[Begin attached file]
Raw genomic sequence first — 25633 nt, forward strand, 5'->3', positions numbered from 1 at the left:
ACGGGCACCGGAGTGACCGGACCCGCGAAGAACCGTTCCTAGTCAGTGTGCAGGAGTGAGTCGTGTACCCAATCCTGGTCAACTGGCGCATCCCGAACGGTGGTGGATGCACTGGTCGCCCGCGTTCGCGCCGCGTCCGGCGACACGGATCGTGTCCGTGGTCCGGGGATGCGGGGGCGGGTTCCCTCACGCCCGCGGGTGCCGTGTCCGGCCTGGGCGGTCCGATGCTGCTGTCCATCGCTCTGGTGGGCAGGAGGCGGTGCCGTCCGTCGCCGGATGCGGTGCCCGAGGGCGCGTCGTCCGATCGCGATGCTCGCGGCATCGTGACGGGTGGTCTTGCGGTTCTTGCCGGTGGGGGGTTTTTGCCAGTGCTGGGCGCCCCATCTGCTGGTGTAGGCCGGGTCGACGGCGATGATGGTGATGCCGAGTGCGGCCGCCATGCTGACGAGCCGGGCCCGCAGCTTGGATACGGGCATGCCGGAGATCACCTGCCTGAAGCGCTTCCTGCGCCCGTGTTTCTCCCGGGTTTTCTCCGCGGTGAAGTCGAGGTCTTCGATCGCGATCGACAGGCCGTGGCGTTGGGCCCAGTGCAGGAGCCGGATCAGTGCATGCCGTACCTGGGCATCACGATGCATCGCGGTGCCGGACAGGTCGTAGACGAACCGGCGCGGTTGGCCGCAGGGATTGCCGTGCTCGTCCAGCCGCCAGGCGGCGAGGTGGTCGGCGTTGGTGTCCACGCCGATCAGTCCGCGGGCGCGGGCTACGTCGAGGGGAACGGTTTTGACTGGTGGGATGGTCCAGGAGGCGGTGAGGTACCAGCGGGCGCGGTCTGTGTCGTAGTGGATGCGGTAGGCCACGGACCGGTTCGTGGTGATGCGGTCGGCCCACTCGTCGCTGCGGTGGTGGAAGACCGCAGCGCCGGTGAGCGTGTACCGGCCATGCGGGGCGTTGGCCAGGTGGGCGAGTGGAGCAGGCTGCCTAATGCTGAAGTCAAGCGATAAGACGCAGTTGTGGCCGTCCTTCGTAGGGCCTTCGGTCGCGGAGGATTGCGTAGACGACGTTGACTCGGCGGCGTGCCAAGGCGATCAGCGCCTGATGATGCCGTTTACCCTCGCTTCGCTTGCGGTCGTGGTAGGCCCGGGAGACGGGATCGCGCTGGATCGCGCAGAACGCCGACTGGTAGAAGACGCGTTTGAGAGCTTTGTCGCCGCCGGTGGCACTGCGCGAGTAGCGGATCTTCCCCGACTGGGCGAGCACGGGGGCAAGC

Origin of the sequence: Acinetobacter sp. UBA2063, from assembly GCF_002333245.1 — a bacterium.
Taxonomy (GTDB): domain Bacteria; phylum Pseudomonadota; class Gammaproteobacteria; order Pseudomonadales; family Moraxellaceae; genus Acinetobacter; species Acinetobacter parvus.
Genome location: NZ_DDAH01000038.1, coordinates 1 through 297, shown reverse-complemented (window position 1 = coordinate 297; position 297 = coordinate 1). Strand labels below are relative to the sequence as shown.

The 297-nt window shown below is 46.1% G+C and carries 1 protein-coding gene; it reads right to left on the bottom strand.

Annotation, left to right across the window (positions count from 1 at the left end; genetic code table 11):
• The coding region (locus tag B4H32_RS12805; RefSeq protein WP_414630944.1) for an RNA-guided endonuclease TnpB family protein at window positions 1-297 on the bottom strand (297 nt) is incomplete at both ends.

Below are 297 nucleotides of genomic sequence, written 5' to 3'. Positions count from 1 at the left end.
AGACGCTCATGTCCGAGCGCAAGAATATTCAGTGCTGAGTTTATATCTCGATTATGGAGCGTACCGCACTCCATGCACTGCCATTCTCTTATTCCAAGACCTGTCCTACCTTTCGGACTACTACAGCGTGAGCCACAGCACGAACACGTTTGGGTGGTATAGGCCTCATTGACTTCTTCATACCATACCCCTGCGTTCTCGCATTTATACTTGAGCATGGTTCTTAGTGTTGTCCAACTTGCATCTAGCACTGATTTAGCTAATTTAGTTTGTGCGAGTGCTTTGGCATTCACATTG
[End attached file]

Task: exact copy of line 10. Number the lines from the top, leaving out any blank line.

AGACGCTCATGTCCGAGCGCAAGAATATTCAGTGCTGAGTTTATATCTCGATTATGGAGCGTACCGCACTCCATGCACTGCCATTCTCTTATTCCAAGACCTGTCCTACCTTTCGGACTACTACAGCGTGAGCCACAGCACGAACACGTTTGGGTGGTATAGGCCTCATTGACTTCTTCATACCATACCCCTGCGTTCTCGCATTTATACTTGAGCATGGTTCTTAGTGTTGTCCAACTTGCATCTAGCACTGATTTAGCTAATTTAGTTTGTGCGAGTGCTTTGGCATTCACATTG